Description: The accordion is a box-shaped instrument that produces sound through bellows that push air through reeds, which are controlled by a series of keys or buttons. The right-hand side typically has a piano or button keyboard, while the left-hand side features buttons for bass and chord accompaniment.
Trivia: The accordion is popular in various types of folk music across Europe and America, including polka, zydeco, and conjunto music. It is also used in some forms
of classical and pop music.
Origin: The charango comes from the Andean region of South America, particularly from countries like Bolivia, Peru, and Ecuador.
Description: The charango is a small stringed instrument, similar to a ukulele or a small guitar. Traditionally, it was made with an armadillo shell for the back, but wood and other materials are now more commonly used.
Trivia: The charango plays a central role in Andean folklore and traditional music. It is also used in contemporary music genres such as nueva canción and rock.
Origin: The use of spoons as a musical instrument can be traced back to ancient times and has been found in various cultures around the world.
Description: The spoon instrument consists of a pair of spoons held back to back and struck together to produce a rhythm. They can be played by hitting the spoons against the player’s own body or against another surface.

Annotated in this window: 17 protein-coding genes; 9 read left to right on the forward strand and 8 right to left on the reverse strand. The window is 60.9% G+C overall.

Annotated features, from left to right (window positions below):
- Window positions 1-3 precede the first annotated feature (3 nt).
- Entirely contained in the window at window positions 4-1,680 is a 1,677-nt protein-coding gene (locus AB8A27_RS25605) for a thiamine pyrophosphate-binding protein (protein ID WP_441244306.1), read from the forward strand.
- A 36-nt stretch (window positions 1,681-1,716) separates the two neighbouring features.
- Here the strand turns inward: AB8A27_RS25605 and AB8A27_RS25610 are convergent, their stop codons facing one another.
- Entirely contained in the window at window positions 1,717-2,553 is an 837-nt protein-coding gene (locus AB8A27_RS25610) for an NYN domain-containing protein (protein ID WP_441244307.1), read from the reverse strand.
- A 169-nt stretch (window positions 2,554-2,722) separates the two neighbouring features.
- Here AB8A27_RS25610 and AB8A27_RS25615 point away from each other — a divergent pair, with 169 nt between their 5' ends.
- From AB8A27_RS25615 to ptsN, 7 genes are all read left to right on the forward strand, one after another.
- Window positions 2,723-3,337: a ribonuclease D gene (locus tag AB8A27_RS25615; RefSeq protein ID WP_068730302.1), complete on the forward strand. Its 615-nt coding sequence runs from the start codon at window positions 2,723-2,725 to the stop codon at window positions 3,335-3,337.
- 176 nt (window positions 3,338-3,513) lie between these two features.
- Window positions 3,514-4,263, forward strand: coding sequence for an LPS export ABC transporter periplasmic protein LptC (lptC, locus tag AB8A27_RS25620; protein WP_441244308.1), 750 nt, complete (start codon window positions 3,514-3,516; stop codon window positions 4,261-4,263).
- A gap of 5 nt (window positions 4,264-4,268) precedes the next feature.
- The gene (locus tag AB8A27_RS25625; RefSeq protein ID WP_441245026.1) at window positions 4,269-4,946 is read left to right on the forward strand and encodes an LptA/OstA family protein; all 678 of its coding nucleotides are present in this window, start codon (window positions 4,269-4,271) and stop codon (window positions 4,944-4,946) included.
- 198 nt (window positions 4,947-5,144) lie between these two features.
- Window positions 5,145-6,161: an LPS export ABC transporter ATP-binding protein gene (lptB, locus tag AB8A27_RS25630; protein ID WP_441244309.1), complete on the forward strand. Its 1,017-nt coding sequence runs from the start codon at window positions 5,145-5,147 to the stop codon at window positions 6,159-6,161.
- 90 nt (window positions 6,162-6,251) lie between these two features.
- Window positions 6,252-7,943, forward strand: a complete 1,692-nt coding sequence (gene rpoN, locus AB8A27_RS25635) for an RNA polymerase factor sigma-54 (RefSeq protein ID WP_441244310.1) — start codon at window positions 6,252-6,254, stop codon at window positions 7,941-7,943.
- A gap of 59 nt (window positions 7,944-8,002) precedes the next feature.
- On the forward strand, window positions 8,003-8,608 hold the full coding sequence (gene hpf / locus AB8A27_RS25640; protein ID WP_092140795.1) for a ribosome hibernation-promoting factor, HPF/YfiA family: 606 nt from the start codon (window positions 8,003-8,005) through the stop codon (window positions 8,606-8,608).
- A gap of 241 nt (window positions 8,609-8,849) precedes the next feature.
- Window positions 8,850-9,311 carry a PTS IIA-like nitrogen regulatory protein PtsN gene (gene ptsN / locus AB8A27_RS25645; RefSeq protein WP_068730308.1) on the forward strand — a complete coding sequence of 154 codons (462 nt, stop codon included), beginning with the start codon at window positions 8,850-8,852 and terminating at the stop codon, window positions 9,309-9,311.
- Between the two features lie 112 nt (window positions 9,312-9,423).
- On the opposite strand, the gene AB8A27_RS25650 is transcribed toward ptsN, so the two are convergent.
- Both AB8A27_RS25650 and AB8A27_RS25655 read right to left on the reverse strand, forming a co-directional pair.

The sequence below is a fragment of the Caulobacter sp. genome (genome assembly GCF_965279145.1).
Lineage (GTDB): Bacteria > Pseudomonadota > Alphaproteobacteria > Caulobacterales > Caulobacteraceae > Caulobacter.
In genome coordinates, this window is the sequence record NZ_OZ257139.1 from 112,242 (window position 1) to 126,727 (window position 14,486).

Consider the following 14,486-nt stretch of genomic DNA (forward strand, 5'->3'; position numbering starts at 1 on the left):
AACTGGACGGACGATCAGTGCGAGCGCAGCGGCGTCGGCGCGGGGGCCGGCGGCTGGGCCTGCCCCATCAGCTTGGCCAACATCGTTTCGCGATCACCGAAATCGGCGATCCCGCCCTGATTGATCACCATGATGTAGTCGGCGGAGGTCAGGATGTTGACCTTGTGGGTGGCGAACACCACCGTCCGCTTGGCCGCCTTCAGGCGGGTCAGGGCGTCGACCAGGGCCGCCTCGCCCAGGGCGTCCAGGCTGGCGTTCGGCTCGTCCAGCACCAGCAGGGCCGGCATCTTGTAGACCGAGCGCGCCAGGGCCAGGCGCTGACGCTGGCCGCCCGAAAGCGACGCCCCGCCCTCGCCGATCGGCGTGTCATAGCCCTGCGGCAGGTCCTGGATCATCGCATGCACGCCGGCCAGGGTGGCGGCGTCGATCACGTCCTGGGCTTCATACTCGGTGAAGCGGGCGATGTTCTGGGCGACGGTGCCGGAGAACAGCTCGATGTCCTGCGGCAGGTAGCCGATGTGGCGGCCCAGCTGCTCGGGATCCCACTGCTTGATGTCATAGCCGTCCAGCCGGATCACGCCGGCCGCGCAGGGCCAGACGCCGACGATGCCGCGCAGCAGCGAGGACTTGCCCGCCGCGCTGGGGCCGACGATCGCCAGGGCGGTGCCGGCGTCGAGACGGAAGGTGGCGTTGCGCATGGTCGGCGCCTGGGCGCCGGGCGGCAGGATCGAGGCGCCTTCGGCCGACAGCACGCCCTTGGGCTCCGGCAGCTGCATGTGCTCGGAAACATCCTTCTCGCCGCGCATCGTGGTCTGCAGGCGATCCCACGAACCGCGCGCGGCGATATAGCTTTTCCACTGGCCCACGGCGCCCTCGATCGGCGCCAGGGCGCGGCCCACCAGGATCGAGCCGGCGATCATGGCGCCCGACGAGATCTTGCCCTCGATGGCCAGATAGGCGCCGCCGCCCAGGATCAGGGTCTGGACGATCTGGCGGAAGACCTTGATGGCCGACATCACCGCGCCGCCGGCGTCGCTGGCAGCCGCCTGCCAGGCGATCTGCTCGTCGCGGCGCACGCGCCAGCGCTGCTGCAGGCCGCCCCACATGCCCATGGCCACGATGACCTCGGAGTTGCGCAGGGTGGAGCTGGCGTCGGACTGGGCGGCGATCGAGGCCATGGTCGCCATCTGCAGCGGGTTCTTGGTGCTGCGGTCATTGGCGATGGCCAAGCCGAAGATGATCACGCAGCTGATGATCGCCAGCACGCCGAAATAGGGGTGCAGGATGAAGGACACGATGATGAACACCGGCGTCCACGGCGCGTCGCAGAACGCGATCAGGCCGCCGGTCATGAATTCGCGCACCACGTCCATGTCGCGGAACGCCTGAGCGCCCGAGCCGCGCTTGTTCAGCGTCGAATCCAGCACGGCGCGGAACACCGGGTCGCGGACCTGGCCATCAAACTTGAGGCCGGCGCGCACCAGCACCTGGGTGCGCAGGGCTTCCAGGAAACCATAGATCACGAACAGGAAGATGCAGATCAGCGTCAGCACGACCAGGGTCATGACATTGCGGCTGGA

Trivia: Spoons can be made of various materials, including wood, bone, or metal. They are commonly used in folk and traditional music, especially in American bluegrass and Irish traditional music.
Origin: The cuíca originally comes from Africa but was popularized in Brazil, where it became a staple of samba music.
Description: The cuíca is a friction drum that has a stick attached to the center of the drumhead. The player rubs the stick with a wet cloth and presses on the drumhead, creating a high-pitched squeaky sound.
Trivia: The cuíca is an essential instrument in samba rhythms and is often heard during Brazilian Carnival celebrations. Its unique sound is sometimes compared to the call of a monkey, which is why it’s also known as a “lion’s roar” or “monkey drum”.
Small instruments hold a special place in the vast world of music. With their unique timbres and portable designs, they’ve been embraced by cultures worldwide. Whether you’re a professional musician, a hobbyist, or a curious enthusiast, delving into the realm of these compact instruments can be a delightful and rewarding experience.